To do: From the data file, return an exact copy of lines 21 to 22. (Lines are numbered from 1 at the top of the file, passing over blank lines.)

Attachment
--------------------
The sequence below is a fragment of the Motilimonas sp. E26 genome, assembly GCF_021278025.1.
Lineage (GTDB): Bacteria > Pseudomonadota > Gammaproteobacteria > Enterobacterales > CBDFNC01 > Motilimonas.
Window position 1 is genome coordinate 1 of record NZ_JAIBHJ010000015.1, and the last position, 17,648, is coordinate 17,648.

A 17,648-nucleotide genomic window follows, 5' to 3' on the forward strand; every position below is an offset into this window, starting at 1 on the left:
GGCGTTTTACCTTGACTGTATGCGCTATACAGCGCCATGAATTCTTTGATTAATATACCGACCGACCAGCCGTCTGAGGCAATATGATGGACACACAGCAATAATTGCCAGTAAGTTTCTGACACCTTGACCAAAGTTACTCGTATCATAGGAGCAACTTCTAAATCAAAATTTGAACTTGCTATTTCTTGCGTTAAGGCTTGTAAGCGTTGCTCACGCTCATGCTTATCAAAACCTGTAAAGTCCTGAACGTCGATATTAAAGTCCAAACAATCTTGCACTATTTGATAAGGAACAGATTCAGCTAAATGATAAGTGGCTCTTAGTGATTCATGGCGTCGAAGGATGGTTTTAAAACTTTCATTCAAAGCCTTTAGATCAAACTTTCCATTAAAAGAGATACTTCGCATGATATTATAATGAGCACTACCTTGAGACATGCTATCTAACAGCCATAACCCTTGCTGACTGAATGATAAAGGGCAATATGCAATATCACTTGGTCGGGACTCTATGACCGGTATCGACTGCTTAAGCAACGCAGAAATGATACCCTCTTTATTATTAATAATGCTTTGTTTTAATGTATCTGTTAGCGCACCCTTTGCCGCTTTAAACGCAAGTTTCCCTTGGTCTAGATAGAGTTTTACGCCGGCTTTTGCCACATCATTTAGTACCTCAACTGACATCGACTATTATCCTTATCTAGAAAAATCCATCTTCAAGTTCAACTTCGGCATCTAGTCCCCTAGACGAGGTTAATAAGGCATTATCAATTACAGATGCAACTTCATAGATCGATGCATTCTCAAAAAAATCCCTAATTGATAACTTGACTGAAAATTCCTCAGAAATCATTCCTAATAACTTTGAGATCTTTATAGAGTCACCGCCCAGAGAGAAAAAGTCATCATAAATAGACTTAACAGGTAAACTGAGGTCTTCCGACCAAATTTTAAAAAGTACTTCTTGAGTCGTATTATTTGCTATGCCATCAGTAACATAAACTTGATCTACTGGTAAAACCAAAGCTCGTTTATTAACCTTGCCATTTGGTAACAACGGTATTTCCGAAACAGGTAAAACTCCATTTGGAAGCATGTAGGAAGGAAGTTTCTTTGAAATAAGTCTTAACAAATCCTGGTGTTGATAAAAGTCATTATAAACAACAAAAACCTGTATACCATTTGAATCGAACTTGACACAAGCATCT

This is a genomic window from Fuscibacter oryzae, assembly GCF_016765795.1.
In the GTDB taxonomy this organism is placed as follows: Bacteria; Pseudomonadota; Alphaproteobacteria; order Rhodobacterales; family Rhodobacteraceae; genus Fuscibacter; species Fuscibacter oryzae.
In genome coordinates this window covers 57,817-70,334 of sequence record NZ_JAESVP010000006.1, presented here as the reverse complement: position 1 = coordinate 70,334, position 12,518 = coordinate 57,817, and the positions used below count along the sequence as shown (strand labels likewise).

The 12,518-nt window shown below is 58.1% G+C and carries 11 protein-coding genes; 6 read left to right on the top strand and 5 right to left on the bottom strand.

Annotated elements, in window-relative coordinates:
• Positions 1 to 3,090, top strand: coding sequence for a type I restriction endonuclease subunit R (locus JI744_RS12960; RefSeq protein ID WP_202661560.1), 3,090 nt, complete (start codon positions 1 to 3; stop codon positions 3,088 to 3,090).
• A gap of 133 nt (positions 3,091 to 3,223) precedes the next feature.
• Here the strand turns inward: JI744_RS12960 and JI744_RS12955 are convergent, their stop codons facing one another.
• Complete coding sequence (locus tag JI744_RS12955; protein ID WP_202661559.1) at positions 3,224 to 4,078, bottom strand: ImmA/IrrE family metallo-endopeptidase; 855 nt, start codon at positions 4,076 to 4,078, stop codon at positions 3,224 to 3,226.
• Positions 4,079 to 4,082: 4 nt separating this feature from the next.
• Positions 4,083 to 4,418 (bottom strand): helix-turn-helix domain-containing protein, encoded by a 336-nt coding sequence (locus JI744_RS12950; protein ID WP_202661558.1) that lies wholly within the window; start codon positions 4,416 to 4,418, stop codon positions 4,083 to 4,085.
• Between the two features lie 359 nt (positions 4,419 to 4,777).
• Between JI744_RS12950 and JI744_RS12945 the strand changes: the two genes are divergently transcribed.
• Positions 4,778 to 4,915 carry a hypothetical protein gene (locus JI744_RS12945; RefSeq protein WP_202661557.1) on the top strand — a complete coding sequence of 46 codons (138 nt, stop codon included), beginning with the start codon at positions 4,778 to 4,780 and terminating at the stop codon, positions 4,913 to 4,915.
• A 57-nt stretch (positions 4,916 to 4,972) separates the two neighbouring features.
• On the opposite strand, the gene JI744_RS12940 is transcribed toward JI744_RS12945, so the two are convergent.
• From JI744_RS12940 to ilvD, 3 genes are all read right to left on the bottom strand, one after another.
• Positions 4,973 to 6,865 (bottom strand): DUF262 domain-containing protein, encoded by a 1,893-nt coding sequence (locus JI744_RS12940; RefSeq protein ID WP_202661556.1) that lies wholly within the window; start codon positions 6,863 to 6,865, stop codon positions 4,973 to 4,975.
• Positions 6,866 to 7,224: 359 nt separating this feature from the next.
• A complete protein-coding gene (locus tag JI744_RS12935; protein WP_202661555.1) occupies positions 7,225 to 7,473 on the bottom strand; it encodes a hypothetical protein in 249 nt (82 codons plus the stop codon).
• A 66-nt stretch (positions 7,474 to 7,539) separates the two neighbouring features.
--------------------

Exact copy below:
• On the opposite strand, the gene JI744_RS12940 is transcribed toward JI744_RS12945, so the two are convergent.
• From JI744_RS12940 to ilvD, 3 genes are all read right to left on the bottom strand, one after another.